WASHINGTON - Democratic leaders in the Senate plan to push a bipartisan energy proposal that would allow for some expansion of offshore drilling when Congress returns next week from a five-week recess.
The plan that would allow Virginia, Georgia, North Carolina and South Carolina to opt into leasing programs starting 50 miles off their shores now has the support of 16 senators — eight Democrats and eight Republicans.
However, it is expected to face opposition from lawmakers in both parties, and with Congress planning to meet for only three weeks before recessing again for the November election, its prospects are dim.
The proposal, not yet introduced as legislation, would also lift a ban on drilling off the Gulf coast of Florida, invest $20 billion on developing petroleum-free motor vehicles and extend expiring tax credits for renewable energy.
Many Republicans, including President Bush, would like to see the moratorium on drilling lifted along the entire Atlantic and Pacific coasts. Some Democrats are unlikely to support any measure that includes increased offshore drilling.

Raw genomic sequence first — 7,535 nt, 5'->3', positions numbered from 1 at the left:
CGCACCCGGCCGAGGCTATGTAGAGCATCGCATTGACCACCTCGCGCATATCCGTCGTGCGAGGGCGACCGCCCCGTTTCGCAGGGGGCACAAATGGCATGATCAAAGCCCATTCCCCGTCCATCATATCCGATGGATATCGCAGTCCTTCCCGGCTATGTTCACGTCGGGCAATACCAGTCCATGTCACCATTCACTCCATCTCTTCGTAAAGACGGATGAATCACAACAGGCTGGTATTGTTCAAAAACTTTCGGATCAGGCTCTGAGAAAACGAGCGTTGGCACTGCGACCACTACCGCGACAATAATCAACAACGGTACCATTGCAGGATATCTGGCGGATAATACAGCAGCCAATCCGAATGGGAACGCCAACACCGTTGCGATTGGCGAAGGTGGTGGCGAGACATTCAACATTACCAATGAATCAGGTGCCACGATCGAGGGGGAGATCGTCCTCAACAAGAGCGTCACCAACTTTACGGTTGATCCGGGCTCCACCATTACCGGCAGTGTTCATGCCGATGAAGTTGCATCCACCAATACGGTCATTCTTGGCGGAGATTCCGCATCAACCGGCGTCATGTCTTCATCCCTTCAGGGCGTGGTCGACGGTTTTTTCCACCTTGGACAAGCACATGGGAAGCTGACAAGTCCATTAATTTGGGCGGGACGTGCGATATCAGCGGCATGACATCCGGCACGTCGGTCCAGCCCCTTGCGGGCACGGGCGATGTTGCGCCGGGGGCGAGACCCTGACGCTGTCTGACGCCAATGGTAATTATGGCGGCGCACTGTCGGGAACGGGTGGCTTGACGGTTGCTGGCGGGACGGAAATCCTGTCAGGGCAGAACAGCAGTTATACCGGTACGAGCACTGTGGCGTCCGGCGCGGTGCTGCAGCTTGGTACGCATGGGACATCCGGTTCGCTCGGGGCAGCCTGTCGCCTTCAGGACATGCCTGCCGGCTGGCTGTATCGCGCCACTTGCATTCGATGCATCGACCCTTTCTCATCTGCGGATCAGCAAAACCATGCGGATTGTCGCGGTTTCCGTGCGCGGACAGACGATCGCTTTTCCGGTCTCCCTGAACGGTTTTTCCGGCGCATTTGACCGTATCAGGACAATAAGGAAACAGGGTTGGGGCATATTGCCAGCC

"This is going to be hard to do, we are under no illusion here," said Sen. Kent Conrad, D-N.D., who led the negotiations on the proposal with Sen. Saxby Chambliss, R-Ga. "But we've tried to put something together that is responsible and broad-based and bipartisan, and I think it's got a shot."
Senate Majority Leader Harry Reid, D-Nev., is working with the supporters to get it on the floor "as quickly as possible" after the Senate returns Monday, said Reid spokesman Jim Manley. "It appears that this proposal is picking up steam on both sides of the aisle," Manley added.
When the proposal was introduced in early August, Reid said he did not agree with every part of it. Manley said Reid still believes drilling "is not the answer to everything" but is a comprehensive approach that could be a way to forge a compromise on the issue.
Six senators signed on to the proposal last week, including Republican Sens. Norm Coleman of Minnesota and John Sununu of New Hampshire. Both are facing competitive re-election bids this fall as high energy prices have become a touchy political issue.
Other Republicans supporting the proposal are John Thune of South Dakota, Lindsey Graham of South Carolina, Johnny Isakson of Georgia, Bob Corker of Tennessee and John Warner of Virginia.
Democratic supporters include Sens. Blanche Lincoln and Mark Pryor of Arkansas, Mary Landrieu of Louisiana, Ben Nelson of Nebraska, Tim Johnson of South Dakota, Tom Carper of Delaware and Ken Salazar of Colorado. Landrieu also is in a tight race for re-election in November.